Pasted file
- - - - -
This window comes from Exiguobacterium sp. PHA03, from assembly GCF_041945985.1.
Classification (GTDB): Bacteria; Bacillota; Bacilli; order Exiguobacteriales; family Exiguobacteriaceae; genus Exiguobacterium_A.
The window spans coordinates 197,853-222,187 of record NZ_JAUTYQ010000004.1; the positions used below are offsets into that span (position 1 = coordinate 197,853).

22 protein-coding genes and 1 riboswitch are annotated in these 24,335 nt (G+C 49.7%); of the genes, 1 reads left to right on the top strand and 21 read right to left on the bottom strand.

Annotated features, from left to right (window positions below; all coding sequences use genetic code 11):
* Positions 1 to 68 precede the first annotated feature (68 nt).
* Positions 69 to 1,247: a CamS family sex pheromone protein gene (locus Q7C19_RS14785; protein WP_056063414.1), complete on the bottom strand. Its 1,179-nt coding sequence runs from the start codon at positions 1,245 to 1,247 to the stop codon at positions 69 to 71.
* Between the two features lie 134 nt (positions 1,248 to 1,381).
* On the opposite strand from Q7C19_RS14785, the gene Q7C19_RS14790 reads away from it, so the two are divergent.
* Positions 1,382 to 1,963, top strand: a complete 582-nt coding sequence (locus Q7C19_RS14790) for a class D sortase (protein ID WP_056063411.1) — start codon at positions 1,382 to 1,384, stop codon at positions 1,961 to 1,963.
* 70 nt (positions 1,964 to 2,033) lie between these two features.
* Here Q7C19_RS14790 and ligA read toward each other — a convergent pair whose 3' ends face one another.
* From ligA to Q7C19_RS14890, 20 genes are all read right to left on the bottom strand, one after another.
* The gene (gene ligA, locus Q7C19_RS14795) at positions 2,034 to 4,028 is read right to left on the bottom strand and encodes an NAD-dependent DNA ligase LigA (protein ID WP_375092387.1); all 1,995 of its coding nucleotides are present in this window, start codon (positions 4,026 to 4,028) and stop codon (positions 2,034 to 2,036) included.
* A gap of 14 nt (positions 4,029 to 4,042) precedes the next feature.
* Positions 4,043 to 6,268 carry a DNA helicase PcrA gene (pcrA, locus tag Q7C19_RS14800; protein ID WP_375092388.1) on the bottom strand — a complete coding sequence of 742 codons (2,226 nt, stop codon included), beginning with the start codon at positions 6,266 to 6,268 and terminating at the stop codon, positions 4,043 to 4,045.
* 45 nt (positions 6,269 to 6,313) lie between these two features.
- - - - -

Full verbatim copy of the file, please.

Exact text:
This window comes from Exiguobacterium sp. PHA03, from assembly GCF_041945985.1.
Classification (GTDB): Bacteria; Bacillota; Bacilli; order Exiguobacteriales; family Exiguobacteriaceae; genus Exiguobacterium_A.
The window spans coordinates 197,853-222,187 of record NZ_JAUTYQ010000004.1; the positions used below are offsets into that span (position 1 = coordinate 197,853).

22 protein-coding genes and 1 riboswitch are annotated in these 24,335 nt (G+C 49.7%); of the genes, 1 reads left to right on the top strand and 21 read right to left on the bottom strand.

Annotated features, from left to right (window positions below; all coding sequences use genetic code 11):
* Positions 1 to 68 precede the first annotated feature (68 nt).
* Positions 69 to 1,247: a CamS family sex pheromone protein gene (locus Q7C19_RS14785; protein WP_056063414.1), complete on the bottom strand. Its 1,179-nt coding sequence runs from the start codon at positions 1,245 to 1,247 to the stop codon at positions 69 to 71.
* Between the two features lie 134 nt (positions 1,248 to 1,381).
* On the opposite strand from Q7C19_RS14785, the gene Q7C19_RS14790 reads away from it, so the two are divergent.
* Positions 1,382 to 1,963, top strand: a complete 582-nt coding sequence (locus Q7C19_RS14790) for a class D sortase (protein ID WP_056063411.1) — start codon at positions 1,382 to 1,384, stop codon at positions 1,961 to 1,963.
* 70 nt (positions 1,964 to 2,033) lie between these two features.
* Here Q7C19_RS14790 and ligA read toward each other — a convergent pair whose 3' ends face one another.
* From ligA to Q7C19_RS14890, 20 genes are all read right to left on the bottom strand, one after another.
* The gene (gene ligA, locus Q7C19_RS14795) at positions 2,034 to 4,028 is read right to left on the bottom strand and encodes an NAD-dependent DNA ligase LigA (protein ID WP_375092387.1); all 1,995 of its coding nucleotides are present in this window, start codon (positions 4,026 to 4,028) and stop codon (positions 2,034 to 2,036) included.
* A gap of 14 nt (positions 4,029 to 4,042) precedes the next feature.
* Positions 4,043 to 6,268 carry a DNA helicase PcrA gene (pcrA, locus tag Q7C19_RS14800; protein ID WP_375092388.1) on the bottom strand — a complete coding sequence of 742 codons (2,226 nt, stop codon included), beginning with the start codon at positions 6,266 to 6,268 and terminating at the stop codon, positions 4,043 to 4,045.
* 45 nt (positions 6,269 to 6,313) lie between these two features.